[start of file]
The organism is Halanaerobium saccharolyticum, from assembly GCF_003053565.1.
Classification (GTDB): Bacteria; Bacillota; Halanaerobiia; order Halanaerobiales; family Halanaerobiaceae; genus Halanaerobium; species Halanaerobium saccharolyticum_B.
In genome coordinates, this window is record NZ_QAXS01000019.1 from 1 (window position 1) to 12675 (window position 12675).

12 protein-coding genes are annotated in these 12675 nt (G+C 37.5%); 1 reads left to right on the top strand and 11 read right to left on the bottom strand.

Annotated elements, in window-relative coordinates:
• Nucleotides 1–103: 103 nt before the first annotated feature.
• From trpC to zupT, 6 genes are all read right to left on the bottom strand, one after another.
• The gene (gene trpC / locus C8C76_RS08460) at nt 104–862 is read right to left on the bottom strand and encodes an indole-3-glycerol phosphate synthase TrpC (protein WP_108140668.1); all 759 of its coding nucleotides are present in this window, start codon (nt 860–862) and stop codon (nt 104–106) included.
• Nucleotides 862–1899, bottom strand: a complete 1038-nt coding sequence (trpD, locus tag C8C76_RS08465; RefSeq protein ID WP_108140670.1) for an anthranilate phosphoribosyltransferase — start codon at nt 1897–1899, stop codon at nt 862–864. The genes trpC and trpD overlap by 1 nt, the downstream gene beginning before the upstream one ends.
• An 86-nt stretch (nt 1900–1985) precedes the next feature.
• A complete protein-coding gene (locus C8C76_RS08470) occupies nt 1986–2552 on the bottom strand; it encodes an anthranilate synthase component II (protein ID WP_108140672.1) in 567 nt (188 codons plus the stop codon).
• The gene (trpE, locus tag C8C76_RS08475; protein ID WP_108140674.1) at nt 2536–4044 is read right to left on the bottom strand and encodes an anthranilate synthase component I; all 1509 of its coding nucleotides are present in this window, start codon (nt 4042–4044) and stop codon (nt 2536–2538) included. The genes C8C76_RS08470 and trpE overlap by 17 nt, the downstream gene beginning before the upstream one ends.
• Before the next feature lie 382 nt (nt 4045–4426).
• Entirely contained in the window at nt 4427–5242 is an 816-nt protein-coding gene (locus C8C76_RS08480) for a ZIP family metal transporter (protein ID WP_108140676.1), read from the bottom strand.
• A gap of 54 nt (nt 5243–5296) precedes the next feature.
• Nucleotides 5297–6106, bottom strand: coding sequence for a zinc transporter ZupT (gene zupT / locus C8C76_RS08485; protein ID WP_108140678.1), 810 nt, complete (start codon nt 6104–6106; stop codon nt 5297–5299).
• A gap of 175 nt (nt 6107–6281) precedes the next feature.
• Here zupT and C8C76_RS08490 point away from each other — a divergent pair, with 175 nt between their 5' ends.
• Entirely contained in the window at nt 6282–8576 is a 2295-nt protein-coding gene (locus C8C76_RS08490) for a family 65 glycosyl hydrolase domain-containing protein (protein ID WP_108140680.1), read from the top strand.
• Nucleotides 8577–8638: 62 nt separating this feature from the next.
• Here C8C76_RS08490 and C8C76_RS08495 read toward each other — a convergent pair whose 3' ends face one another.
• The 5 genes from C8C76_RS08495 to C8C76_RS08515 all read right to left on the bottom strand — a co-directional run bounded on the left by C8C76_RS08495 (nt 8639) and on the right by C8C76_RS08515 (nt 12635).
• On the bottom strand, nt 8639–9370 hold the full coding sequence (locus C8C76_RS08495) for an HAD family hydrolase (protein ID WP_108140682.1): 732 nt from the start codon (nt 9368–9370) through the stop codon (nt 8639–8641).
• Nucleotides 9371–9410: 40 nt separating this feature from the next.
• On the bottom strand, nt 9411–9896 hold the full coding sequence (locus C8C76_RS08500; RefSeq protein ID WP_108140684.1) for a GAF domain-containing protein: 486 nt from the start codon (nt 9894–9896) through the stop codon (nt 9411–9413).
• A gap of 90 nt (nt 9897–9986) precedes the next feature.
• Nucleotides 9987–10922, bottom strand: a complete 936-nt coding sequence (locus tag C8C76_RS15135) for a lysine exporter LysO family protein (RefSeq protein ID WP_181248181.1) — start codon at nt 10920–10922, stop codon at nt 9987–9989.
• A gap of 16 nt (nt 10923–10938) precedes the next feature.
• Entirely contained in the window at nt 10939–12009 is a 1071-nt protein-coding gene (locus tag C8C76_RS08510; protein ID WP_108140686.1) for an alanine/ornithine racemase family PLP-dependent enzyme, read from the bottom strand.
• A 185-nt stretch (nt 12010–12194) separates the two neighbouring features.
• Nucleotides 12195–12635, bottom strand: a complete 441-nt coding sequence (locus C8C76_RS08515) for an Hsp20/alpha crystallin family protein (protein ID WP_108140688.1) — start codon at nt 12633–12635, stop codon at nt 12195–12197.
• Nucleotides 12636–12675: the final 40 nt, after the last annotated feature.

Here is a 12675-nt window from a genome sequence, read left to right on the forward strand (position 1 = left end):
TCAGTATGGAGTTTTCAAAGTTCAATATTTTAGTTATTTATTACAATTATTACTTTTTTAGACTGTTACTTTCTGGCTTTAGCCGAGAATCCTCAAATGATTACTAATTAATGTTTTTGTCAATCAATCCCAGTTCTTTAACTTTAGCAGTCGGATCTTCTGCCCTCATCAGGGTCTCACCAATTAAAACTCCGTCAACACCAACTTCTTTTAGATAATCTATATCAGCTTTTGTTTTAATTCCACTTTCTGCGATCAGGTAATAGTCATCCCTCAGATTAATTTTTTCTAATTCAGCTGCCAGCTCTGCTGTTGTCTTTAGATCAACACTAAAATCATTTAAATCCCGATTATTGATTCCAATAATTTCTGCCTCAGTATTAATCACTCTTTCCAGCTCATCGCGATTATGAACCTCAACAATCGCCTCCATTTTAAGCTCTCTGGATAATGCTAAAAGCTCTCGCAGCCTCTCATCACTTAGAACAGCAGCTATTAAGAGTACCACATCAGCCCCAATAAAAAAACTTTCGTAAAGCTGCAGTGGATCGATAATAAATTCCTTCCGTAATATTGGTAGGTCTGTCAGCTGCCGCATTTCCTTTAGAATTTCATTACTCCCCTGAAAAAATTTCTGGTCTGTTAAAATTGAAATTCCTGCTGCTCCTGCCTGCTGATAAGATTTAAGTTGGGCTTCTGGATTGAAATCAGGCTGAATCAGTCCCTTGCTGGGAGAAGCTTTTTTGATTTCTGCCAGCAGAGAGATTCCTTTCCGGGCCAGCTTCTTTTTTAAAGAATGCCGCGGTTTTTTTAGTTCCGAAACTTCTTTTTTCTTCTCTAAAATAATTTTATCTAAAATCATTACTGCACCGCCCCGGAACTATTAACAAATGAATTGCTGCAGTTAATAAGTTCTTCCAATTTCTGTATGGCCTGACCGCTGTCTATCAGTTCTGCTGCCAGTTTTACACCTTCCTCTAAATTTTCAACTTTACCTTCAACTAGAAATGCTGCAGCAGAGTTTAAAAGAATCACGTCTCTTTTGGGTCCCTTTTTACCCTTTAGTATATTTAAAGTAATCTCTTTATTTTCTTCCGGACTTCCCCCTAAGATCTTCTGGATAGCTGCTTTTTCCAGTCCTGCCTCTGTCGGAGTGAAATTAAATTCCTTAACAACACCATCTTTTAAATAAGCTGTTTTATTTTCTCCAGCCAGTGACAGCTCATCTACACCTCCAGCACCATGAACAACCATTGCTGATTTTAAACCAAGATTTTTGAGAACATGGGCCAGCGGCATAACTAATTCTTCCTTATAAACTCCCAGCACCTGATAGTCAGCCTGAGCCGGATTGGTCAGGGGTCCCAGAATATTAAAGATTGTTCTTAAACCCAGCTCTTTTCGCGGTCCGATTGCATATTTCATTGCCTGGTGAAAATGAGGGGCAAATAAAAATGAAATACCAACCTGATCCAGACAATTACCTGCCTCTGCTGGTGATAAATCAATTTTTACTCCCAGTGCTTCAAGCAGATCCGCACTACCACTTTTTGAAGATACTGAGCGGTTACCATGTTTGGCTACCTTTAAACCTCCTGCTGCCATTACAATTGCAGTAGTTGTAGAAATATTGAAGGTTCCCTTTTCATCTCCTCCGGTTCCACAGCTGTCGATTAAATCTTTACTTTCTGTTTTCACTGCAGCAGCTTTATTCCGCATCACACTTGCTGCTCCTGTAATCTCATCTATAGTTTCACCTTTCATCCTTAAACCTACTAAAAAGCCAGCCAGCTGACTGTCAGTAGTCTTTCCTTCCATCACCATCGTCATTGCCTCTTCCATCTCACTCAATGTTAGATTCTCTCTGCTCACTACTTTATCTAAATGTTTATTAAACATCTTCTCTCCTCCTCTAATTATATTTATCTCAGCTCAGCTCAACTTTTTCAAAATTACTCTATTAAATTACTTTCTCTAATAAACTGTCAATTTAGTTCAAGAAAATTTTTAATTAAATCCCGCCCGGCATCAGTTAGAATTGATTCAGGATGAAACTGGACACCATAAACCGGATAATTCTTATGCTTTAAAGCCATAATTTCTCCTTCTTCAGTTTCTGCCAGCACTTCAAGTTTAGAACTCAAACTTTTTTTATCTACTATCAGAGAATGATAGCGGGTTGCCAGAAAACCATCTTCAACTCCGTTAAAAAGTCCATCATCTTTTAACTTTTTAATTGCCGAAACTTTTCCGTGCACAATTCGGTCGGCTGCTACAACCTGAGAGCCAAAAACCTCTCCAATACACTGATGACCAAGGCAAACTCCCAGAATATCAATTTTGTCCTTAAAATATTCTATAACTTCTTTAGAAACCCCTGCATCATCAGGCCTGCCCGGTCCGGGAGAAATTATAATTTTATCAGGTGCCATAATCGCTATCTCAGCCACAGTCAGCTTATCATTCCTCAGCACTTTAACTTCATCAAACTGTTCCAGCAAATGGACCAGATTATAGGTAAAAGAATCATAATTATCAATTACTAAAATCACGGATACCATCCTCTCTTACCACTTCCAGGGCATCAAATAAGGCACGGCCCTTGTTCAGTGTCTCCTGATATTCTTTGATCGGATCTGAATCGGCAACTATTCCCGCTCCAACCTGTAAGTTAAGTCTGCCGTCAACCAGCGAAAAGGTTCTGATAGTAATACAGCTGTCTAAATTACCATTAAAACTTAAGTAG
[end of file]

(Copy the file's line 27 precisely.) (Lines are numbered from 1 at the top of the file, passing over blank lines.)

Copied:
• Nucleotides 9987–10922, bottom strand: a complete 936-nt coding sequence (locus tag C8C76_RS15135) for a lysine exporter LysO family protein (RefSeq protein ID WP_181248181.1) — start codon at nt 10920–10922, stop codon at nt 9987–9989.